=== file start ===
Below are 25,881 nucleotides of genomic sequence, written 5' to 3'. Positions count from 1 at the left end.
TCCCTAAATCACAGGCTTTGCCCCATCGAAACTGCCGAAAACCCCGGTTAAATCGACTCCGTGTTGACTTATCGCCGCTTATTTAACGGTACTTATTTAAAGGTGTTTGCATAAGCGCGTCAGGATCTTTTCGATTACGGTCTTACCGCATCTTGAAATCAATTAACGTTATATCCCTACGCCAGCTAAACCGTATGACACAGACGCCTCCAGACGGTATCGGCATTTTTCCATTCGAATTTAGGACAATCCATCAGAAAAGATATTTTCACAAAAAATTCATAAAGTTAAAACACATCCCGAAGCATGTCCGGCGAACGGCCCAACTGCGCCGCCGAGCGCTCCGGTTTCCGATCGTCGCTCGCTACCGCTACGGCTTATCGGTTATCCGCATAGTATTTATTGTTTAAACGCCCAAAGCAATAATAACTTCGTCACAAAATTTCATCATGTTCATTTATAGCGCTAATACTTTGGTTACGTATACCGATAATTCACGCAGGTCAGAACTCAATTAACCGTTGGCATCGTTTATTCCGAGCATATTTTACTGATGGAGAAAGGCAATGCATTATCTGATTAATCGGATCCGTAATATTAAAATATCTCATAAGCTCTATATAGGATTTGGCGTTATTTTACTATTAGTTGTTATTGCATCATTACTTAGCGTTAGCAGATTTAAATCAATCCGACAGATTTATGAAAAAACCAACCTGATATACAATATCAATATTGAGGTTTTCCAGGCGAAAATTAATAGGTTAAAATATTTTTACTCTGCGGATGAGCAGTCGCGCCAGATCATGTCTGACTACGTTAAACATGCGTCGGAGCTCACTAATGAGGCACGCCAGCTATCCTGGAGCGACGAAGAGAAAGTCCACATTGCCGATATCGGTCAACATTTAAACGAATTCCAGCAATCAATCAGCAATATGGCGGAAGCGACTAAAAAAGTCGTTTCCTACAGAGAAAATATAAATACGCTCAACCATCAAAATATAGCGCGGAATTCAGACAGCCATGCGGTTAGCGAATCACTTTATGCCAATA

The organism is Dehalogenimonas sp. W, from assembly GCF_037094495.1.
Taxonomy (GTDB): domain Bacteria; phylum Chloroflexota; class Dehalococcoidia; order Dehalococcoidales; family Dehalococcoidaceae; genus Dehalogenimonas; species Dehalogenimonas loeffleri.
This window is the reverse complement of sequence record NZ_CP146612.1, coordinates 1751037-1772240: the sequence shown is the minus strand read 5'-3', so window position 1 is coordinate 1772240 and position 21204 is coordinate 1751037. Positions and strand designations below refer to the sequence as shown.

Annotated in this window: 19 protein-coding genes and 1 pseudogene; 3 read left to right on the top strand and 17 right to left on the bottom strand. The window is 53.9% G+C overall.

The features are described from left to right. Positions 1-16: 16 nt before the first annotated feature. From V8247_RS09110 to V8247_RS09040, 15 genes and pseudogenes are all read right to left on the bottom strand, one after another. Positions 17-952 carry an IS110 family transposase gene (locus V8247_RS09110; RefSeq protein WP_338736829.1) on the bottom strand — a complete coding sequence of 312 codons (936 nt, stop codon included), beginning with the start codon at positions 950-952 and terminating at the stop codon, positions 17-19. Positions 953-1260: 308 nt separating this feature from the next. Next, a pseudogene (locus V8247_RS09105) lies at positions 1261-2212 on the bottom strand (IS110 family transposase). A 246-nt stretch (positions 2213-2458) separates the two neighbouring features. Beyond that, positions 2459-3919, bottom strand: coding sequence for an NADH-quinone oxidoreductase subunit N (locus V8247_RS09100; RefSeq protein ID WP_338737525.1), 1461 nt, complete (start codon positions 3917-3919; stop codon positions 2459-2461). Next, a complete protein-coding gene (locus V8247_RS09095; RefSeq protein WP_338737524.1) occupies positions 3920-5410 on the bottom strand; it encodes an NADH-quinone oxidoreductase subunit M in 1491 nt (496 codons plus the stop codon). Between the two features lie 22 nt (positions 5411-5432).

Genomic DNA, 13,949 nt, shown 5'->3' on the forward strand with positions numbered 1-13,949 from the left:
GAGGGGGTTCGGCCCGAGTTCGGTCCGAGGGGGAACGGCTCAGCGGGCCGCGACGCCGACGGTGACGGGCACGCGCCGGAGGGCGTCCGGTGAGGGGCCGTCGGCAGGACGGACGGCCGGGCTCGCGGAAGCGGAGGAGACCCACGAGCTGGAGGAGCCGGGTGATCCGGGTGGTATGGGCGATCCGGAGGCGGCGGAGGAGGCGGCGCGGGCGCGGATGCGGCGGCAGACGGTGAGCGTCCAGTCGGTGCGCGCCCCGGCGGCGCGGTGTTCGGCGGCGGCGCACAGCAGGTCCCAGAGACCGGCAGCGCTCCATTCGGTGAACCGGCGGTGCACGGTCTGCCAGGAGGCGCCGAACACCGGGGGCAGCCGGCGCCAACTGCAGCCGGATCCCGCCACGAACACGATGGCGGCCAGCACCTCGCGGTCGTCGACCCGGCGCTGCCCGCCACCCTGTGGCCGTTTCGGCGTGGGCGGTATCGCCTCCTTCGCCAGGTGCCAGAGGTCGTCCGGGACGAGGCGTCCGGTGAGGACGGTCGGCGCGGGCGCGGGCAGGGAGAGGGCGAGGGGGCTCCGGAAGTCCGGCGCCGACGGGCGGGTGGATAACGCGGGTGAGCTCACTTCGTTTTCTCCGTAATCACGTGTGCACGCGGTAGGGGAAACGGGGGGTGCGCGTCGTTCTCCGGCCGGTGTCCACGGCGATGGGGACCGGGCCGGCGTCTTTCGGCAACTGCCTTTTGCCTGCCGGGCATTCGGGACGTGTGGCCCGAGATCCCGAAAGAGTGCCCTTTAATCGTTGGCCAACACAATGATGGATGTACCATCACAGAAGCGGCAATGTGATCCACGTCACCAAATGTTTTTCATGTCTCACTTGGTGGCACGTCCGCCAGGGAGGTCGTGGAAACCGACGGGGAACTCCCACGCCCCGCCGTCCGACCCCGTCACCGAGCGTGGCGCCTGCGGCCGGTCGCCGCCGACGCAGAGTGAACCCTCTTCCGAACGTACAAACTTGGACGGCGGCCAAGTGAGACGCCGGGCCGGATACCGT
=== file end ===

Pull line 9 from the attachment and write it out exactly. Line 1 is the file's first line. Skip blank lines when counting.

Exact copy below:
GAGGGGGTTCGGCCCGAGTTCGGTCCGAGGGGGAACGGCTCAGCGGGCCGCGACGCCGACGGTGACGGGCACGCGCCGGAGGGCGTCCGGTGAGGGGCCGTCGGCAGGACGGACGGCCGGGCTCGCGGAAGCGGAGGAGACCCACGAGCTGGAGGAGCCGGGTGATCCGGGTGGTATGGGCGATCCGGAGGCGGCGGAGGAGGCGGCGCGGGCGCGGATGCGGCGGCAGACGGTGAGCGTCCAGTCGGTGCGCGCCCCGGCGGCGCGGTGTTCGGCGGCGGCGCACAGCAGGTCCCAGAGACCGGCAGCGCTCCATTCGGTGAACCGGCGGTGCACGGTCTGCCAGGAGGCGCCGAACACCGGGGGCAGCCGGCGCCAACTGCAGCCGGATCCCGCCACGAACACGATGGCGGCCAGCACCTCGCGGTCGTCGACCCGGCGCTGCCCGCCACCCTGTGGCCGTTTCGGCGTGGGCGGTATCGCCTCCTTCGCCAGGTGCCAGAGGTCGTCCGGGACGAGGCGTCCGGTGAGGACGGTCGGCGCGGGCGCGGGCAGGGAGAGGGCGAGGGGGCTCCGGAAGTCCGGCGCCGACGGGCGGGTGGATAACGCGGGTGAGCTCACTTCGTTTTCTCCGTAATCACGTGTGCACGCGGTAGGGGAAACGGGGGGTGCGCGTCGTTCTCCGGCCGGTGTCCACGGCGATGGGGACCGGGCCGGCGTCTTTCGGCAACTGCCTTTTGCCTGCCGGGCATTCGGGACGTGTGGCCCGAGATCCCGAAAGAGTGCCCTTTAATCGTTGGCCAACACAATGATGGATGTACCATCACAGAAGCGGCAATGTGATCCACGTCACCAAATGTTTTTCATGTCTCACTTGGTGGCACGTCCGCCAGGGAGGTCGTGGAAACCGACGGGGAACTCCCACGCCCCGCCGTCCGACCCCGTCACCGAGCGTGGCGCCTGCGGCCGGTCGCCGCCGACGCAGAGTGAACCCTCTTCCGAACGTACAAACTTGGACGGCGGCCAAGTGAGACGCCGGGCCGGATACCGT